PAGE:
Avatars of real-life DJs curate – and create – cool music and players have ownership of their nightclubs in the latest After Hours update, which puts GTA at the heart of pop culture
In 2002’s Grand Theft Auto: Vice City, the first record you hear on a car radio is Billie Jean, no matter what you drive. Unseen code binds this piece of music to an important point in time and the experience of being behind the wheel. When I first got my driving licence, I recreated the moment in my crappy Vauxhall Astra, so strong was the association. In video games such as GTA, as in real life, music and memories are closely interlinked.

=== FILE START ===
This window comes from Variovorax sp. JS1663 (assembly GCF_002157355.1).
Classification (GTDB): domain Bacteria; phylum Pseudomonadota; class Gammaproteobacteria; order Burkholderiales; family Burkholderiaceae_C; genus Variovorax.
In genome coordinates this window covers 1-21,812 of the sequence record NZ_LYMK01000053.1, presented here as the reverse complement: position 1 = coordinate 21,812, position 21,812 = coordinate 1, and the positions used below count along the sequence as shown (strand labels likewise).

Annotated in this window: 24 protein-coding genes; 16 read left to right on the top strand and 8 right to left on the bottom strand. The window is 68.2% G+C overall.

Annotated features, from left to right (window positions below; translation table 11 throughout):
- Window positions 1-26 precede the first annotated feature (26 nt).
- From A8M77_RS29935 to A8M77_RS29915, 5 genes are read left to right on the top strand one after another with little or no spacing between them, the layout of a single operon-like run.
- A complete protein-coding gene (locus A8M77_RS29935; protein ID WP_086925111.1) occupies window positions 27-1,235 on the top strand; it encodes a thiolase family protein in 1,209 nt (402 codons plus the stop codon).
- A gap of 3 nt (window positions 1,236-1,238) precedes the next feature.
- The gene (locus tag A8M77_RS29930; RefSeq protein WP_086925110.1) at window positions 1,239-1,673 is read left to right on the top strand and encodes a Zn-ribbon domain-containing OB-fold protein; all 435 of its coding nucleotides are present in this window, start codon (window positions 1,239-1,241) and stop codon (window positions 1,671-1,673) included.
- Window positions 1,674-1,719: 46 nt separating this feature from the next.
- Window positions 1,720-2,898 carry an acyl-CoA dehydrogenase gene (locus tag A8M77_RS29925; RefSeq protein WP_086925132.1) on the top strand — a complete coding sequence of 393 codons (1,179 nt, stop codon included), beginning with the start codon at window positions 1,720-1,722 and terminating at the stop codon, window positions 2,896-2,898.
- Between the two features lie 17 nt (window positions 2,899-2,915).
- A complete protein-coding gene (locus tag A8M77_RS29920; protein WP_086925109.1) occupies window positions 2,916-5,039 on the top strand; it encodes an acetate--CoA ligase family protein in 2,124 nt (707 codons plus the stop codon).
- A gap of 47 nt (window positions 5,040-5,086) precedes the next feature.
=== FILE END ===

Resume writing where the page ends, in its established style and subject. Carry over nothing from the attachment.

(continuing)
Sixteen years since Vice City, Rockstar Games has taken in-game musical experiences further in GTA Online, the immensely popular web version of its famous (and infamous) series. The latest After Hours immortalises four real-life DJs in the most successful entertainment product ever made; nearly 100 million people have bought Grand Theft Auto V, according to Rockstar’s latest figures, and millions of them play online. Now playing in GTA Online’s virtual clubs are Solomun’s pulsing crowd pleasers, Dixon powdery synthesisers, Tale of Us’s sweeping basslines and the Black Madonna’s infectious groove. Each act is debuting new music in nightclubs spread across Grand Theft Auto V’s satirical Los Angeles, Los Santos.